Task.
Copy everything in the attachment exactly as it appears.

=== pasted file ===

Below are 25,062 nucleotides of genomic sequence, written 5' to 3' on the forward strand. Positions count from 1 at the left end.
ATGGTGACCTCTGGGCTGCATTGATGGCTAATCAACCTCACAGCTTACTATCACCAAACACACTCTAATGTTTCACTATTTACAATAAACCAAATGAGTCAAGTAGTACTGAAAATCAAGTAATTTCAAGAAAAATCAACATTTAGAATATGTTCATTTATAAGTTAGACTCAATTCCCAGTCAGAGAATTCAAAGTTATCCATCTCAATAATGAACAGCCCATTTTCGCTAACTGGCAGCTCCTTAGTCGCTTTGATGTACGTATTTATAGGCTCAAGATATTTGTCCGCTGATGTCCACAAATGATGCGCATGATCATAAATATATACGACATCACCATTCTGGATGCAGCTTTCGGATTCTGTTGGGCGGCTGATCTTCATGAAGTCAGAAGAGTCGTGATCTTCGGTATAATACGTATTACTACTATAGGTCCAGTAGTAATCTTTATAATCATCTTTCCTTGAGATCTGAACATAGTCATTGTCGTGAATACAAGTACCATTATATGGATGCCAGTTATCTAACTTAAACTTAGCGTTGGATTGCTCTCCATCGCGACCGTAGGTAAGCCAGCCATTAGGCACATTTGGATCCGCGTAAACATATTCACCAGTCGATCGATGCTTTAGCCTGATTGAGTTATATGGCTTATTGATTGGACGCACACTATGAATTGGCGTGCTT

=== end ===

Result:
Below are 25,062 nucleotides of genomic sequence, written 5' to 3' on the forward strand. Positions count from 1 at the left end.
ATGGTGACCTCTGGGCTGCATTGATGGCTAATCAACCTCACAGCTTACTATCACCAAACACACTCTAATGTTTCACTATTTACAATAAACCAAATGAGTCAAGTAGTACTGAAAATCAAGTAATTTCAAGAAAAATCAACATTTAGAATATGTTCATTTATAAGTTAGACTCAATTCCCAGTCAGAGAATTCAAAGTTATCCATCTCAATAATGAACAGCCCATTTTCGCTAACTGGCAGCTCCTTAGTCGCTTTGATGTACGTATTTATAGGCTCAAGATATTTGTCCGCTGATGTCCACAAATGATGCGCATGATCATAAATATATACGACATCACCATTCTGGATGCAGCTTTCGGATTCTGTTGGGCGGCTGATCTTCATGAAGTCAGAAGAGTCGTGATCTTCGGTATAATACGTATTACTACTATAGGTCCAGTAGTAATCTTTATAATCATCTTTCCTTGAGATCTGAACATAGTCATTGTCGTGAATACAAGTACCATTATATGGATGCCAGTTATCTAACTTAAACTTAGCGTTGGATTGCTCTCCATCGCGACCGTAGGTAAGCCAGCCATTAGGCACATTTGGATCCGCGTAAACATATTCACCAGTCGATCGATGCTTTAGCCTGATTGAGTTATATGGCTTATTGATTGGACGCACACTATGAATTGGCGTGCTT